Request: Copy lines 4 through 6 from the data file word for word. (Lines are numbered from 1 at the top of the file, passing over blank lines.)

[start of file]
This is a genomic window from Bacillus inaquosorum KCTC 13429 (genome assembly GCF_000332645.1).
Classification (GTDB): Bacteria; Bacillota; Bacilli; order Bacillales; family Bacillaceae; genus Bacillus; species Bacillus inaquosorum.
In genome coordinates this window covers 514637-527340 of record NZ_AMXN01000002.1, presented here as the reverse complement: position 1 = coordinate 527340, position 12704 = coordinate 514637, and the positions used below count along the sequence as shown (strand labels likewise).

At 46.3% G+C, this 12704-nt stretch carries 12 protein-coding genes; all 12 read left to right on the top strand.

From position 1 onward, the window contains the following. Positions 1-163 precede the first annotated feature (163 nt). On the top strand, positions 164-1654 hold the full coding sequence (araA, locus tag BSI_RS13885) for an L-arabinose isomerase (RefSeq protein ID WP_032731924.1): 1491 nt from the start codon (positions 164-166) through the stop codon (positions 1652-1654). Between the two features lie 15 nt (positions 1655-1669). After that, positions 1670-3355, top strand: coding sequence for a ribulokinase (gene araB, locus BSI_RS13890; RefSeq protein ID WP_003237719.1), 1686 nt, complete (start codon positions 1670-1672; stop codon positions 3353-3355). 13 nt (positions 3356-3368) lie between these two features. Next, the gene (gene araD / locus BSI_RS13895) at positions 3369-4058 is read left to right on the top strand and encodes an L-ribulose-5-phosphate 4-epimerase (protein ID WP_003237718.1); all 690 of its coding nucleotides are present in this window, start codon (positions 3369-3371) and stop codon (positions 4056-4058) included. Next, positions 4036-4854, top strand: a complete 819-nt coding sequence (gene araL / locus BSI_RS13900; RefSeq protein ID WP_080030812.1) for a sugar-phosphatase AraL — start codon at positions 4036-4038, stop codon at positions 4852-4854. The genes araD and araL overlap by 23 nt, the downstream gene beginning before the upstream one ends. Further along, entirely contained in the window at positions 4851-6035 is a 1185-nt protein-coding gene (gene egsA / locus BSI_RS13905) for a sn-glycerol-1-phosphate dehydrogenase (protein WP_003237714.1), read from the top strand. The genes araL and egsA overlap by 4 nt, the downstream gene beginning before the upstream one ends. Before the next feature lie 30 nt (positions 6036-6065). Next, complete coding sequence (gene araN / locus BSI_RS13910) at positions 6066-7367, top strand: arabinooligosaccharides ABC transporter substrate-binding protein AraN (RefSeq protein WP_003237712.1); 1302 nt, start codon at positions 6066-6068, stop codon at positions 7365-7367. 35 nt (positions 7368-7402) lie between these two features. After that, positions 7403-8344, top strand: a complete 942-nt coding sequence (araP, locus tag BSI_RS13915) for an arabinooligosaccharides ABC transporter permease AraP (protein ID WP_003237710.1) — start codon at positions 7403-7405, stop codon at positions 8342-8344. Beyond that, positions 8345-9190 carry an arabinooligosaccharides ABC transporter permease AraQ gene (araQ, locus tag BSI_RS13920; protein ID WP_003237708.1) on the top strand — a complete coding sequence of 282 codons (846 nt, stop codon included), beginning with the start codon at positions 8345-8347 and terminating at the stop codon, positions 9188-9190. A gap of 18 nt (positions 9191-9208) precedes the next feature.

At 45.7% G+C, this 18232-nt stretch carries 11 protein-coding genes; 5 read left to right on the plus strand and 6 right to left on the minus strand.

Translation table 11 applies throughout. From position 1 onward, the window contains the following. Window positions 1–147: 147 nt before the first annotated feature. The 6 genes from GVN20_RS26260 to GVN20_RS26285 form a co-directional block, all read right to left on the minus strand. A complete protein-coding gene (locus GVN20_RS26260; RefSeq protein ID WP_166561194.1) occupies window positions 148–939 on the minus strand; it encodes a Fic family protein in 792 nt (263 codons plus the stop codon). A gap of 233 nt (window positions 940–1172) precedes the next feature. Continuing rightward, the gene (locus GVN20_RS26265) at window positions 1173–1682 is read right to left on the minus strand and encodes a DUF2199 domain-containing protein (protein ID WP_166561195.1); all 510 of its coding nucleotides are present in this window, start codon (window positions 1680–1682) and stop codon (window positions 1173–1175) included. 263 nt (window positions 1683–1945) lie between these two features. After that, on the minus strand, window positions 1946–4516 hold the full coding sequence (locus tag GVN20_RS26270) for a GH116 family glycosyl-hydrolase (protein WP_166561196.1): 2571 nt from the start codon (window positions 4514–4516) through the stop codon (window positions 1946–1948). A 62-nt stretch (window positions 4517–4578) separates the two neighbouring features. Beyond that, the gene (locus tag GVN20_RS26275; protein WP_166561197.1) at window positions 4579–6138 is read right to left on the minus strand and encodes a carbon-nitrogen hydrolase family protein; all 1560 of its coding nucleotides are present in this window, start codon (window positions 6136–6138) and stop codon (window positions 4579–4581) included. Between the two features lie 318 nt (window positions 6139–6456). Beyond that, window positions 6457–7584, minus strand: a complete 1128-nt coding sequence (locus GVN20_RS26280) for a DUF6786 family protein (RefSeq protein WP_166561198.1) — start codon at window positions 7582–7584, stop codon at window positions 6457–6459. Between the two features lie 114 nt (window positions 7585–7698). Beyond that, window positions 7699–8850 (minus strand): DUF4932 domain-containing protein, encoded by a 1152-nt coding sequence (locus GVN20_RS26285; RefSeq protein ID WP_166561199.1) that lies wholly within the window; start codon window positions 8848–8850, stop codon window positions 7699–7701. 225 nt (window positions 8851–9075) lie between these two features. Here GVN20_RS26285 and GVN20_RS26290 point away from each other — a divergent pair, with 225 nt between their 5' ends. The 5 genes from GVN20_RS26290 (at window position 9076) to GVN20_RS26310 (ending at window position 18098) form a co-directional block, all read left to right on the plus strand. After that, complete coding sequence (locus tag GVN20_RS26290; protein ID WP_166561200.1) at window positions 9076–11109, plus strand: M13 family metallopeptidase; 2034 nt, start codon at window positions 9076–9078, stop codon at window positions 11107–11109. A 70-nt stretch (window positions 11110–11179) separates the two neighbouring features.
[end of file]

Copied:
At 46.3% G+C, this 12704-nt stretch carries 12 protein-coding genes; all 12 read left to right on the top strand.

From position 1 onward, the window contains the following. Positions 1-163 precede the first annotated feature (163 nt). On the top strand, positions 164-1654 hold the full coding sequence (araA, locus tag BSI_RS13885) for an L-arabinose isomerase (RefSeq protein ID WP_032731924.1): 1491 nt from the start codon (positions 164-166) through the stop codon (positions 1652-1654). Between the two features lie 15 nt (positions 1655-1669). After that, positions 1670-3355, top strand: coding sequence for a ribulokinase (gene araB, locus BSI_RS13890; RefSeq protein ID WP_003237719.1), 1686 nt, complete (start codon positions 1670-1672; stop codon positions 3353-3355). 13 nt (positions 3356-3368) lie between these two features. Next, the gene (gene araD / locus BSI_RS13895) at positions 3369-4058 is read left to right on the top strand and encodes an L-ribulose-5-phosphate 4-epimerase (protein ID WP_003237718.1); all 690 of its coding nucleotides are present in this window, start codon (positions 3369-3371) and stop codon (positions 4056-4058) included. Next, positions 4036-4854, top strand: a complete 819-nt coding sequence (gene araL / locus BSI_RS13900; RefSeq protein ID WP_080030812.1) for a sugar-phosphatase AraL — start codon at positions 4036-4038, stop codon at positions 4852-4854. The genes araD and araL overlap by 23 nt, the downstream gene beginning before the upstream one ends. Further along, entirely contained in the window at positions 4851-6035 is a 1185-nt protein-coding gene (gene egsA / locus BSI_RS13905) for a sn-glycerol-1-phosphate dehydrogenase (protein WP_003237714.1), read from the top strand. The genes araL and egsA overlap by 4 nt, the downstream gene beginning before the upstream one ends. Before the next feature lie 30 nt (positions 6036-6065). Next, complete coding sequence (gene araN / locus BSI_RS13910) at positions 6066-7367, top strand: arabinooligosaccharides ABC transporter substrate-binding protein AraN (RefSeq protein WP_003237712.1); 1302 nt, start codon at positions 6066-6068, stop codon at positions 7365-7367. 35 nt (positions 7368-7402) lie between these two features. After that, positions 7403-8344, top strand: a complete 942-nt coding sequence (araP, locus tag BSI_RS13915) for an arabinooligosaccharides ABC transporter permease AraP (protein ID WP_003237710.1) — start codon at positions 7403-7405, stop codon at positions 8342-8344. Beyond that, positions 8345-9190 carry an arabinooligosaccharides ABC transporter permease AraQ gene (araQ, locus tag BSI_RS13920; protein ID WP_003237708.1) on the top strand — a complete coding sequence of 282 codons (846 nt, stop codon included), beginning with the start codon at positions 8345-8347 and terminating at the stop codon, positions 9188-9190. A gap of 18 nt (positions 9191-9208) precedes the next feature.

At 45.7% G+C, this 18232-nt stretch carries 11 protein-coding genes; 5 read left to right on the plus strand and 6 right to left on the minus strand.